Financial regulation in the UK is at a pivotal crossroads
A decade on from the formation of the UK’s Financial Conduct Authority, the UK’s financial regulator’s remit has expanded out of all recognition, writes Abundance’s Bruce Davis.
Ashley Alder has been announced as the new permanent Chair of the FCA and on the expected eve of the publication of their new consumer duty strategy (promised for the “summer”) it is a good time to ask whether we have a regulator that is fit for purpose.
In 10 years, the scale and remit of the FCA has increased out of all recognition. It was created out of the breakup of the monolithic FSA announced in 2012 when responsibility for conduct and prudential regulation was divided between the new FSA and PRA, both launching on April Fools’ day the following year.
The FCA now has a stated ambition to extend its reach and become more interventionist in the way our financial markets and businesses work, to achieve better outcomes for customers and the economy as a whole. Gone are the days of the regulator orchestrating markets behind the scenes with the angle of an eyebrow – the new FCA is fighting it out for “likes” with the scammers on TikTok.
However, the new Chair will be arriving at the top of an organisation still in a state of flux. It is still trying to swallow its hugely increased remit whilst delivering an unprecedented pace of consultations, policy statements and discussion papers which bombard the desks of FS policy chiefs and wonks almost weekly.
The fundamental challenge for the regulator is how it maintains the balance between the very real need for innovation and its responsibility for avoiding risks and harm brought about by the conduct of the industry it regulates.
The Future Regulatory Framework points to the tensions in those multiple objectives and the danger is that one - the avoidance of harm - is prioritised over the need for innovation, for the wrong reasons.
We should be clear - a financial services industry without innovation and disruption (or more dangerous where only the big and powerful are allowed to dictate the innovation agenda) is not one that produces better outcomes for customers and the economy.
Finance is the gatekeeper of money, and money is the most powerful tool for collective action that humans have ever invented. Limiting the capacity of new forms of finance and new uses of money will allow incumbents to profit in ways that in the long run leave us all worse off.
Regulation has a role to play to ensure that power is not overly concentrated in single group of companies or that the financial system is not overly reliant on a single model of institution. If 2008 taught us anything, it is that big does not always mean better or safer for the consumer.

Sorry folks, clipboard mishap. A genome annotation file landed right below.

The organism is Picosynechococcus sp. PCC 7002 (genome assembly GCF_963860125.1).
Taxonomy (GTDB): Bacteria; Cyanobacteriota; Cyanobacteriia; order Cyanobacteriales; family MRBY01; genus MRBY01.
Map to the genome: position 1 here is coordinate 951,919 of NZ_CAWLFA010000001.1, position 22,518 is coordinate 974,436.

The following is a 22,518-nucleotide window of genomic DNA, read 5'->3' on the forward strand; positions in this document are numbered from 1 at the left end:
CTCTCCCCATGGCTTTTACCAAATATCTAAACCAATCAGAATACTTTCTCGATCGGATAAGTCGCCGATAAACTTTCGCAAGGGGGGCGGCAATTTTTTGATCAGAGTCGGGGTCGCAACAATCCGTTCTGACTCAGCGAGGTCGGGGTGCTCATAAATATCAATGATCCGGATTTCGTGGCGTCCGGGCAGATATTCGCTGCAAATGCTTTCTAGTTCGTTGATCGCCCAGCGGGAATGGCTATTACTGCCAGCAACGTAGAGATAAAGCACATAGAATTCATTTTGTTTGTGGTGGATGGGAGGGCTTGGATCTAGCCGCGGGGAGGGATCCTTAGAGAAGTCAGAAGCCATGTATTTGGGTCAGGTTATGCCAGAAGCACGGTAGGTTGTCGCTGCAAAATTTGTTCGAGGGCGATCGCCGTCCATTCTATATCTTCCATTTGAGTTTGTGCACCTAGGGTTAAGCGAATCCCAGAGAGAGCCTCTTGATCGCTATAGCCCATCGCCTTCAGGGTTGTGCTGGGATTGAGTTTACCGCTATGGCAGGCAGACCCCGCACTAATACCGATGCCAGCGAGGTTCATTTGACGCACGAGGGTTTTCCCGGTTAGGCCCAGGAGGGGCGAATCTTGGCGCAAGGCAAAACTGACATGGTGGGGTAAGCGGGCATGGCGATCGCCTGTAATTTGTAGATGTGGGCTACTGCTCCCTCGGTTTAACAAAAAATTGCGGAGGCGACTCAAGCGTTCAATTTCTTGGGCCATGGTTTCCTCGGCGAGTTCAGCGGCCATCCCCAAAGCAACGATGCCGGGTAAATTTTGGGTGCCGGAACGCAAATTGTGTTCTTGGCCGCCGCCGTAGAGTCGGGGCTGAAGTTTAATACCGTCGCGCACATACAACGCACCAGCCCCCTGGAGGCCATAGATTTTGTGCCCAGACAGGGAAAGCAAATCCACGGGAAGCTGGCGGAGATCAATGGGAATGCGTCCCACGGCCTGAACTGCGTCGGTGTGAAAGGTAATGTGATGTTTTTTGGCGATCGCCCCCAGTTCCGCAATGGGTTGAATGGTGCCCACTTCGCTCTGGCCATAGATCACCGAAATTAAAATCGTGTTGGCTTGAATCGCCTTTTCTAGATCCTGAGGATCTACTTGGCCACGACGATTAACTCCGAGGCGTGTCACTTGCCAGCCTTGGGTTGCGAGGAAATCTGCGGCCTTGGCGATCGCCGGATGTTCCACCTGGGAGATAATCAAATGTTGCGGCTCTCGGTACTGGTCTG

Politics has had a role to play in this shift away from innovation as the solution to the very real issues we face as an economy. As an example of how far the pendulum has swung, the Treasury Select Committee was recently moved to recommend that companies wishing to bring new products to market should underwrite the potential costs of those products not performing as expected.
This would be the kiss of death for innovation. It would make innovation only possible for those who already have a powerful position in the market, often at the expense of the interests of the consumer. And it would undermine the efforts of those who seek to offer alternative visions of what finance can do for customers - whether in terms of green investment, social impact or accessibility of credit and capital of less well represented minorities or communities.
There is also the false dichotomy often drawn between regulation and deregulation as the only way to promote innovation and competition in the market. But regulation does not have to be the enemy of innovation. As many of the early innovators of P2P have regularly pointed out, earlier engagement by the regulator, and a willingness to regulate the sector, would have avoided the need to authorise a large number of established businesses en masse in 2014.
What is needed is an approach to regulation which allows innovation to take place within its perimeter when there is a clear case to be made for the individual, social, economic or environmental benefits generated by its outcomes.
The FCA does of course need to be robust and proactive with those who break the rules or seek to evade them, to minimise harm. But they also need the capacity to work with the innovators of finance to ensure we have markets and businesses that are ready for the things we need money to do now and in the future.
Perhaps the biggest question is whether one organisation can perform both roles or whether the brickbats they rightly received for past failures of enforcement will make them forgetful of the fundamental need for innovation.
We will look to the new Chair to provide independence of view and thought to communicate a sense of direction which is above the day-to-day pressures and concerns of his executive team.
A confident, robust and effective regulator is vital if we are going to revitalise the UK’s ability to finance its economic, social, and of course environmental transformation in the next 10 years.
The views and opinions expressed are not necessarily those of AltFi.